Keegan's finally up and established into the top 32, after having two to three years where he went from being that guy that put the pressure on in the Grand Slam that time, to making up the numbers, he's now properly recovered and is a regular face on TV screens, qualifying for all major events except the Grand Slam. The highlight of this season for Keegan has probably been the European Tour - he's reached two semi finals, and notably in both he was able to defeat Michael van Gerwen in the last 32, before deciding that's not the limits of what he can do and really pushing deep once he's created the chances for himself. That's the sort of thing he can do when he's on his game, there's still too many legs where he'll just not be able to find a treble, but it should demonstrate his potential. In those semi final runs, he was also able to beat Gerwyn Price in one event and Mensur Suljovic in another, while on the floor, Keegan had one semi final where he defeated Dave Chisnall in the first round and was a leg away against Barney from making the final. A steady trickle of last sixteen performances on all stages saw Brown reach most majors - while for the most part he couldn't make the impact he'd need to in order to push his ranking further, he turned over Jonny Clayton at Blackpool and was close to eliminating Daryl Gurney, beat the player he should in the Players Championship finals before hitting Gerwyn Price, was perhaps unlucky to draw Gary Anderson at the Grand Prix, but Stephen Bunting in the European Championship is one he might want to have back. The consistency looks to be getting there, the peak is clearly there, it's a case of putting together some incremental improvements and consolidating before really pushing on to the next level.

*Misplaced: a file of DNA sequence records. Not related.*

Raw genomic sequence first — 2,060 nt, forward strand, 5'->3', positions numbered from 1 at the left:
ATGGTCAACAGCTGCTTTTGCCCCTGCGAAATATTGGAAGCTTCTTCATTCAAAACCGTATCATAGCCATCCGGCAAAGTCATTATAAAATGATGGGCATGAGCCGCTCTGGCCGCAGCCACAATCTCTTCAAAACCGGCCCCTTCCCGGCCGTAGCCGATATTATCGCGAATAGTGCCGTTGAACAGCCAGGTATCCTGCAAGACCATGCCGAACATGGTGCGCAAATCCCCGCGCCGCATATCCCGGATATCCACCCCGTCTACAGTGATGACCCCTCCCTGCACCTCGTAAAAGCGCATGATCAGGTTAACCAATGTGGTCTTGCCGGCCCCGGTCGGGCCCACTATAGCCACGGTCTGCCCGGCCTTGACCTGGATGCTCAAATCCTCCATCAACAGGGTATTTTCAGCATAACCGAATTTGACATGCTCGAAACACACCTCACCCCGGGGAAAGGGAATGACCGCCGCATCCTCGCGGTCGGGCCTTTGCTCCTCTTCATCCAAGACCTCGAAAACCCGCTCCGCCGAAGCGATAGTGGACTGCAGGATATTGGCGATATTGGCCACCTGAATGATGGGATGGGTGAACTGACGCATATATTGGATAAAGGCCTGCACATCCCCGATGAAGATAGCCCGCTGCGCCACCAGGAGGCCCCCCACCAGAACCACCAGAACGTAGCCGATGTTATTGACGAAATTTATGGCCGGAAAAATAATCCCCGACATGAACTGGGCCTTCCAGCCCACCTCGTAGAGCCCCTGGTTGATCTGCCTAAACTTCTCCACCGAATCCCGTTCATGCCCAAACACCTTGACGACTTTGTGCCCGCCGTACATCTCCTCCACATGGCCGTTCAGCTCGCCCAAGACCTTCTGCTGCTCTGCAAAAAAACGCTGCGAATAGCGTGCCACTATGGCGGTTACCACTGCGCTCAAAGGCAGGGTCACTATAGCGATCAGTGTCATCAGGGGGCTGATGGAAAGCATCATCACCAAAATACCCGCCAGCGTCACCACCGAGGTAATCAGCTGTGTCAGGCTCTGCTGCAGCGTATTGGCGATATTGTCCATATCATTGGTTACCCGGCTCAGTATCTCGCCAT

Mickey Mansell. Oh dear. The less said about his match last year, the better, I did a packet in that one and I think we've all seen the aftermath of what happened, so let's talk about this year. Mickey's frankly lucky to get here, he just crept over the line as the last man to qualify, and really hasn't had a good season at all. His UK Open run was fine, he beat Danny Noppert in a bit of an upset before ending the run of Scott Taylor, but Steve Lennon would be too much in the last 32, but that was more or less it. Mansell made four European Tour events, losing to Steffen Siepmann (I swear that must be the third time I've mentioned him already, which is three more times than I thought I would), beating Steve West then losing to Suljovic, beating Kyle Anderson before losing to Ian White, then losing to Danny Noppert. The infuriating thing is that, apart from Siepmann, the losses were all 6-5, and the guys he beat were decent - his game frequently makes no sense. He won a Pro Tour event in 2018, but only won his board once all year in 2019 - ironically beating Keegan Brown to do so, then in his quarter final he only lost in a decider to Krzysztof Ratajski, the eventual winner. In the Players Championship Finals, he averaged up towards the high nineties when losing 6-3 to Gerwyn Price. I'd say it's just inconsistency, but his consistency rating (take away the average when he's losing from the average when he's winning) is more or less in the middle of the bell curve. I can't figure this guy out. Hopefully he draws a good player so I can just lay him.

And look at that, here's Seigo Asada. When someone from Asia indicates well in advance that they're going to try Q-School, that's an enormous sign of confidence, and Asada has every right to be confident, twelve months on from him knocking out Krzysztof Ratajski and nearly doing the same to James Wade. This year, Asada won the Japanese qualifier, something he didn't need to do but did so anyway to effectively say he's the best in his country - he didn't need to do it given that he won three Asian Tour titles, one early in the year over Royden Lam, then a double to end the season where he triumphed over the Philippines pair of Ilagan and potential last 32 opponent Malicdem. Of course, Asada's qualities were reiterated in the World Cup as one half of the Japanese team which reached the semi final - mainly just doing what he needed to do against Paul Lim and Cody Harris, he couldn't quite get over the line against Gary Anderson in the semi final despite a three figure average. This is a great draw for Seigo, and it wouldn't surprise me if he was able to push all the way through to face Peter Wright.